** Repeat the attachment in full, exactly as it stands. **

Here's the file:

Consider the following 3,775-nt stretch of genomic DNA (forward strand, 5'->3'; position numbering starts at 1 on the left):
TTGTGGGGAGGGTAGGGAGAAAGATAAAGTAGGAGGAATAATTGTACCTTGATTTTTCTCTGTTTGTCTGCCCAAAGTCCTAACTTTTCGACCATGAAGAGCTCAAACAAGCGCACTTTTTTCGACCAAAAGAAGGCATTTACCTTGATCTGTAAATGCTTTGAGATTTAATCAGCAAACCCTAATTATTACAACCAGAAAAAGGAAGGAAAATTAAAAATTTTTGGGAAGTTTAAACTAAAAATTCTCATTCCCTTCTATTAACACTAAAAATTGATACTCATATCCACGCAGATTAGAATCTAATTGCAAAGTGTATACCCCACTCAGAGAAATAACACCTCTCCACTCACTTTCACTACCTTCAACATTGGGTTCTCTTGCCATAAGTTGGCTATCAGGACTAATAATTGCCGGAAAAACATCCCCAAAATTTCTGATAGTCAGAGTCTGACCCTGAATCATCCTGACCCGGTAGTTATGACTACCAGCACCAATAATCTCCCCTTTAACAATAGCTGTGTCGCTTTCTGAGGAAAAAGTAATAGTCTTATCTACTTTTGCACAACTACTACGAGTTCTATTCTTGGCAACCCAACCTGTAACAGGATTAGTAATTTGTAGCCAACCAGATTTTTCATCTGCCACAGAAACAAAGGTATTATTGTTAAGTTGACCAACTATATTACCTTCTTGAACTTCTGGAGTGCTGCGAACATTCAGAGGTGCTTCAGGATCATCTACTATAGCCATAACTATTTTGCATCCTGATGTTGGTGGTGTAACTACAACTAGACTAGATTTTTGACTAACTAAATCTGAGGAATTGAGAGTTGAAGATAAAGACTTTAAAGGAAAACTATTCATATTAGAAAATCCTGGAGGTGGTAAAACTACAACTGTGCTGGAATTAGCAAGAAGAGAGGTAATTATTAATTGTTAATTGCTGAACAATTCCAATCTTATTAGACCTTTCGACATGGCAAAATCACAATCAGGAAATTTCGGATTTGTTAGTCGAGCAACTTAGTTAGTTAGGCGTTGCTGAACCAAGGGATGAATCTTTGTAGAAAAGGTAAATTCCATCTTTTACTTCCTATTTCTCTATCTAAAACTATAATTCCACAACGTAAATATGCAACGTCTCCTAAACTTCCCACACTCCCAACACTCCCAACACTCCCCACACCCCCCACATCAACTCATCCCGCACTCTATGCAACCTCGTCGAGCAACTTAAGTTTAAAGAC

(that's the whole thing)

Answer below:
Consider the following 3,775-nt stretch of genomic DNA (forward strand, 5'->3'; position numbering starts at 1 on the left):
TTGTGGGGAGGGTAGGGAGAAAGATAAAGTAGGAGGAATAATTGTACCTTGATTTTTCTCTGTTTGTCTGCCCAAAGTCCTAACTTTTCGACCATGAAGAGCTCAAACAAGCGCACTTTTTTCGACCAAAAGAAGGCATTTACCTTGATCTGTAAATGCTTTGAGATTTAATCAGCAAACCCTAATTATTACAACCAGAAAAAGGAAGGAAAATTAAAAATTTTTGGGAAGTTTAAACTAAAAATTCTCATTCCCTTCTATTAACACTAAAAATTGATACTCATATCCACGCAGATTAGAATCTAATTGCAAAGTGTATACCCCACTCAGAGAAATAACACCTCTCCACTCACTTTCACTACCTTCAACATTGGGTTCTCTTGCCATAAGTTGGCTATCAGGACTAATAATTGCCGGAAAAACATCCCCAAAATTTCTGATAGTCAGAGTCTGACCCTGAATCATCCTGACCCGGTAGTTATGACTACCAGCACCAATAATCTCCCCTTTAACAATAGCTGTGTCGCTTTCTGAGGAAAAAGTAATAGTCTTATCTACTTTTGCACAACTACTACGAGTTCTATTCTTGGCAACCCAACCTGTAACAGGATTAGTAATTTGTAGCCAACCAGATTTTTCATCTGCCACAGAAACAAAGGTATTATTGTTAAGTTGACCAACTATATTACCTTCTTGAACTTCTGGAGTGCTGCGAACATTCAGAGGTGCTTCAGGATCATCTACTATAGCCATAACTATTTTGCATCCTGATGTTGGTGGTGTAACTACAACTAGACTAGATTTTTGACTAACTAAATCTGAGGAATTGAGAGTTGAAGATAAAGACTTTAAAGGAAAACTATTCATATTAGAAAATCCTGGAGGTGGTAAAACTACAACTGTGCTGGAATTAGCAAGAAGAGAGGTAATTATTAATTGTTAATTGCTGAACAATTCCAATCTTATTAGACCTTTCGACATGGCAAAATCACAATCAGGAAATTTCGGATTTGTTAGTCGAGCAACTTAGTTAGTTAGGCGTTGCTGAACCAAGGGATGAATCTTTGTAGAAAAGGTAAATTCCATCTTTTACTTCCTATTTCTCTATCTAAAACTATAATTCCACAACGTAAATATGCAACGTCTCCTAAACTTCCCACACTCCCAACACTCCCAACACTCCCCACACCCCCCACATCAACTCATCCCGCACTCTATGCAACCTCGTCGAGCAACTTAAGTTTAAAGAC